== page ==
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Prop 8 Ruling: Same-Sex Marriage Ban Rests Unconstitutionally On Dislike Of Gays, 9th Circuit Says

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WASHINGTON -- Same-sex marriage continued its march to the Supreme Court on Tuesday as a federal appeals court in San Francisco struck down California's gay marriage ban as a violation of the U.S. Constitution's guarantee of equal protection.

By a 2-1 vote, a panel of the U.S. Court of Appeals for the 9th Circuit found that California voters were motivated by disapproval of gays and lesbians when they voted in favor of Proposition 8, a 2008 ballot measure that stripped same-sex couples of the right to marry. And not approving of a group of people is not, constitutionally speaking, a good enough reason to pass a law against them.

"It will not do to say that Proposition 8 was intended only to disapprove of same-sex marriage, rather than to pass judgment on same-sex couples as people," wrote Judge Stephen Reinhardt on behalf of himself and Judge Michael Daly Hawkins, both Democratic appointees to the federal bench. "[T]he elimination of the right to use the official designation of 'marriage' for the relationships of committed same-sex couples," continued Reinhardt, "send[s] a message that gays and lesbians are of lesser worth as a class -- that they enjoy lesser societal status."

Such a singling out, the court concluded, violated the 14th Amendment, which states that "no state shall ... deny to any person within its jurisdiction the equal protection of the laws."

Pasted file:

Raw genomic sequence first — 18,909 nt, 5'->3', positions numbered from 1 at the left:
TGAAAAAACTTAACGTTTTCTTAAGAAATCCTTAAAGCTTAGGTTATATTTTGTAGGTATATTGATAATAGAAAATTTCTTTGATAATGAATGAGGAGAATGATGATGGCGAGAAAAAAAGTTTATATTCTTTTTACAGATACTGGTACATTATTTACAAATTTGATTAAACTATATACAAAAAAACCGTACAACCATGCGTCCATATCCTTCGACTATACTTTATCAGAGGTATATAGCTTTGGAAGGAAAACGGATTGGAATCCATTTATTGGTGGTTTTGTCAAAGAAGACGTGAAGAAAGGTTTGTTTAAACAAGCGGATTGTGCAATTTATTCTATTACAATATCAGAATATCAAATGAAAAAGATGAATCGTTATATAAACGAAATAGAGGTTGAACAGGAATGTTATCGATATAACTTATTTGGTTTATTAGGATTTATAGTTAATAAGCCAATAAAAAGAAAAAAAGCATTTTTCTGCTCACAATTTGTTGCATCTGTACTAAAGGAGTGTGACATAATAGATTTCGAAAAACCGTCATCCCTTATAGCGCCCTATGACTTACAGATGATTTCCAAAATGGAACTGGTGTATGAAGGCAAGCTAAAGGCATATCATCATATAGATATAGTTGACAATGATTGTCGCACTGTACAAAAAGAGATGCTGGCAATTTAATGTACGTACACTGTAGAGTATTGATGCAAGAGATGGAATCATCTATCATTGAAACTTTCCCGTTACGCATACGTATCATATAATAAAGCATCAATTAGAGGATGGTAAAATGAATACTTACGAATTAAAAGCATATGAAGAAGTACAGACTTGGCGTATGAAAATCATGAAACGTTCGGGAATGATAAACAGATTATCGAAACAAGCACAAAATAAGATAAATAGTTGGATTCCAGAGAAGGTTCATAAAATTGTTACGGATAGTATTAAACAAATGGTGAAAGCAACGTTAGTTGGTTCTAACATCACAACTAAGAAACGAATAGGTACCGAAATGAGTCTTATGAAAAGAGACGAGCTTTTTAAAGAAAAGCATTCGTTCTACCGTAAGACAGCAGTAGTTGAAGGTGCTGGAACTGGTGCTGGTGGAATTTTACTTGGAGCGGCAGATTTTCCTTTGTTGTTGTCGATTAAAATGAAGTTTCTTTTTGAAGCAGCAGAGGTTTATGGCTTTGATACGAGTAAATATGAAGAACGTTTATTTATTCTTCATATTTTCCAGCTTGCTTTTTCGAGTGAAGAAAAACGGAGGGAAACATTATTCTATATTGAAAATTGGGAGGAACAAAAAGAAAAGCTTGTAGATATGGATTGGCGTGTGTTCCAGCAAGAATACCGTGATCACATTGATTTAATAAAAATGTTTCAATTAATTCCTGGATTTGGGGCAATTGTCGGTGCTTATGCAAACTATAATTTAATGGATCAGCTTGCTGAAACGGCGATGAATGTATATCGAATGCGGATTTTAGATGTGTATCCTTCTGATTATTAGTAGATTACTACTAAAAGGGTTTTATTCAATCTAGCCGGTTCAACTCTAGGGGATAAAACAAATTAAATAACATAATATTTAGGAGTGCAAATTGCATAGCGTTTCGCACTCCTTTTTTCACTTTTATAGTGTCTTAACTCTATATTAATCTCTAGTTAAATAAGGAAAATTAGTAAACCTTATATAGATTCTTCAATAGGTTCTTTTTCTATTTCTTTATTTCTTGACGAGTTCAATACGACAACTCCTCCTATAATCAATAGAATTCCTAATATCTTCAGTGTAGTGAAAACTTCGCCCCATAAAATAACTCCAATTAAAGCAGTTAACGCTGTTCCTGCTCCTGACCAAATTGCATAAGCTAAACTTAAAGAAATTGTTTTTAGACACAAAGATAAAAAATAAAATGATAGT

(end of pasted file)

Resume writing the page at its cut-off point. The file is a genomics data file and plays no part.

The appeals court on Tuesday sidestepped the issue of federalizing the right to same-sex marriage, instead focusing on the fact that Prop 8 took away from gays and lesbians specific rights already recognized by the California Supreme Court earlier in 2008. In so ruling, the 9th Circuit significantly narrowed the August 2010 decision by U.S. District Judge Vaughn Walker, which placed same-sex marriage firmly within the federal right to marry previously recognized by the U.S. Supreme Court.

The 9th Circuit's narrow decision is likely designed to appeal to Justice Anthony Kennedy, considered the crucial swing vote on a Supreme Court widely expected to divide along ideological lines should it ultimately take the case. Not only does Reinhardt's opinion give the instinctually conservative Kennedy a blueprint to vote for same-sex marriage without finding that it's specifically covered by the Constitution; the lower-court opinion also rests entirely upon a landmark gay rights decision by Kennedy himself. That 15-year-old case, Romer v. Evans, struck down a sweeping Colorado voter initiative that would have barred the state from enforcing any ordinance, current or future, prohibiting discrimination based on sexual orientation. Laws like the Colorado initiative, Kennedy wrote, "raise the inevitable inference that the disadvantage imposed is born of animosity toward the class of person affected."